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Minute by minute, the clock is winding down on this fantastic stretch of fall weather. Fortunately for us, dry air kept cloud cover to a minimum Tuesday and for most it was another fine day with highs near or slightly above 60. Nothing to sneeze at in mid November. Temperatures will continue mild Wednesday as a major pattern change unfolds that brings, rain, wind, cold, and eventually snow. All in that order!

The storm that opens the door to wintery conditions seems to be behaving as scripted. An energetic short wave rolls in off the Pacific and eventually deepens into a potent 500mb closed low over Minnesota Thursday night. You can see the big old bowling ball carving out the trough that delivers the cold.

Wednesday as the surface low takes shape to the southwest we remain in the warm sector of the storm and should see highs mainly in the mid to upper 50s. Clouds will be the biggest detriment to highs being even warmer. As for rain, I could see a few showers in the afternoon but the air mass remains dry and the best forcing holds off until later Wednesday night. That's the period when rain chances peak ahead of the advancing cold front. However, it's fast movement and late night arrival limits instability and rain potential. The window for optimal dynamics is small and thus I expect rain amounts in my area will end up in the light to moderate category. The exception to that will be in my western counties in Iowa closer to the track of the surface low. Here some heavier amounts of up to an inch are possible. A sharp cut-off to the heavy rain band is expected. Here's the latest rainfall forecasts.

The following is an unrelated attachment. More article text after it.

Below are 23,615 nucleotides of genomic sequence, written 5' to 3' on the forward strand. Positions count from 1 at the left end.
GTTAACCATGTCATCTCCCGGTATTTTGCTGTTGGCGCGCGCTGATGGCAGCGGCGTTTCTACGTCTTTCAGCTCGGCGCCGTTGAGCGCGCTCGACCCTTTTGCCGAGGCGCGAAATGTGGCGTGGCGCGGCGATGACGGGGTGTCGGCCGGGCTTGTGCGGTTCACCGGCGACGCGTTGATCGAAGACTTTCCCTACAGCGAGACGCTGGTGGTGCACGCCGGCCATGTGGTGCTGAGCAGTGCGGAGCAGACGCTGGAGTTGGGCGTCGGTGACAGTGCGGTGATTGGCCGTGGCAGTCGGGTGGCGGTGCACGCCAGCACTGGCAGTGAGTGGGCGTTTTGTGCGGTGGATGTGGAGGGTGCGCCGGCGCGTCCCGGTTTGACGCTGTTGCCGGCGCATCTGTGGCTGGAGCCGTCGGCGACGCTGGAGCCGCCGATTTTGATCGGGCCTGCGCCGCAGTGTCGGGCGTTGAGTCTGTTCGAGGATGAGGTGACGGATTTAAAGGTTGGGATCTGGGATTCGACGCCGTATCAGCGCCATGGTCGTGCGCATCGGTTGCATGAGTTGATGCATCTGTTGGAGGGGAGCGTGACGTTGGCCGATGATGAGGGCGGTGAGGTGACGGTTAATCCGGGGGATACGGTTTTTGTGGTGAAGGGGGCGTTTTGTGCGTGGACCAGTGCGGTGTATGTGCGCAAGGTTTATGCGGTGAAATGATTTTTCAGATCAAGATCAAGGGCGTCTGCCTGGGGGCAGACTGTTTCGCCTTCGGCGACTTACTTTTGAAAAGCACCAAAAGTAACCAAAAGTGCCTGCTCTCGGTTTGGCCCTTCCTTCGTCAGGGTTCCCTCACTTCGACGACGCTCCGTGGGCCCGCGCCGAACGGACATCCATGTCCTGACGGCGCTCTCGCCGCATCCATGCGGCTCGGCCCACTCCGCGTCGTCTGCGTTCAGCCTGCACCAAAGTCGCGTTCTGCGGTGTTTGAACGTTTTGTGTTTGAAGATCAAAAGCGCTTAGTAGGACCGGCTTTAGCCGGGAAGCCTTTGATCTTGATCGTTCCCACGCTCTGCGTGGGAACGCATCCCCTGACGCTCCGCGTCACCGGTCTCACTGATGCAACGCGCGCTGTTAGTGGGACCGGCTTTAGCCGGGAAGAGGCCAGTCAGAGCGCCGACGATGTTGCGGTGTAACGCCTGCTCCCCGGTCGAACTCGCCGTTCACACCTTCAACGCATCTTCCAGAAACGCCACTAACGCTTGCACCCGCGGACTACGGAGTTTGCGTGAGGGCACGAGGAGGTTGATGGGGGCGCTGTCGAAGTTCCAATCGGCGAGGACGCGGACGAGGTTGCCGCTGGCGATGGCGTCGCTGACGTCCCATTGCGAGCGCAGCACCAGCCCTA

The Weather Prediction Center blend.

The rain shuts down Thursday morning from west to east as a strong cold front quickly swings across the region. We get into the dry slot during the morning and may see some sunshine before blustery west winds usher in much colder air and wrap around clouds in the afternoon. Temperatures should be fairly steady much of the day in the upper 40s NW to the low 50s SE.


Thursday night the potent 500mb low slowly inches across Minnesota before entering Wisconsin Friday. Colder air gets drawn into the system and spills into the region. Temperatures Thursday night will reach the low to mid 30s and hold pretty close to that Friday under strong cold air advection. Winds of 30 mph look likely.

Of more interest will be the cold unstable air aloft and enough vorticity to whip up snow showers. These appear to develop in the morning over the northwest before spreading southeast into the rest of the region during the afternoon. For the most part the snow showers should be light and brief with little if any accumulation. However, some of the stronger showers could produce a quick burst of snow capable of producing a dusting on grassy areas and elevated surfaces, especially north of I-80. These are the snow totals forecast by the EURO and GFS.



Friday night the snow showers quickly come to an end only to be followed by cold, cloudy, and blustery conditions that continue through the weekend. Highs both Saturday and Sunday will remain in the 30s.


Most models indicate the potential for some additional snow Saturday night associated with a clipper like system that streaks southeast in the upper level flow. Models are struggling quite a bit to get a handle on the strength and placement of the energy but there is evidence that a band of light snow will develop somewhere in my area later Saturday night. I could see a narrow band of 1-2" accumulations in some part of my area but where that would occur is impossible to pinpoint at this time. The northeast half is currently the most vulnerable spot if indeed it actually happens. It may be another day or so until data sampling is sufficient to get a handle on the situation so until then this is a low confidence outcome that will be closely monitored.

That's where I will leave it for now. Suffice it to say, the weather is going downhill fast after today. Thanks for your time and if you appreciate the site please consider a donation by clicking the link below. The future of TSwails is in your kind and caring hands. Roll weather...TS


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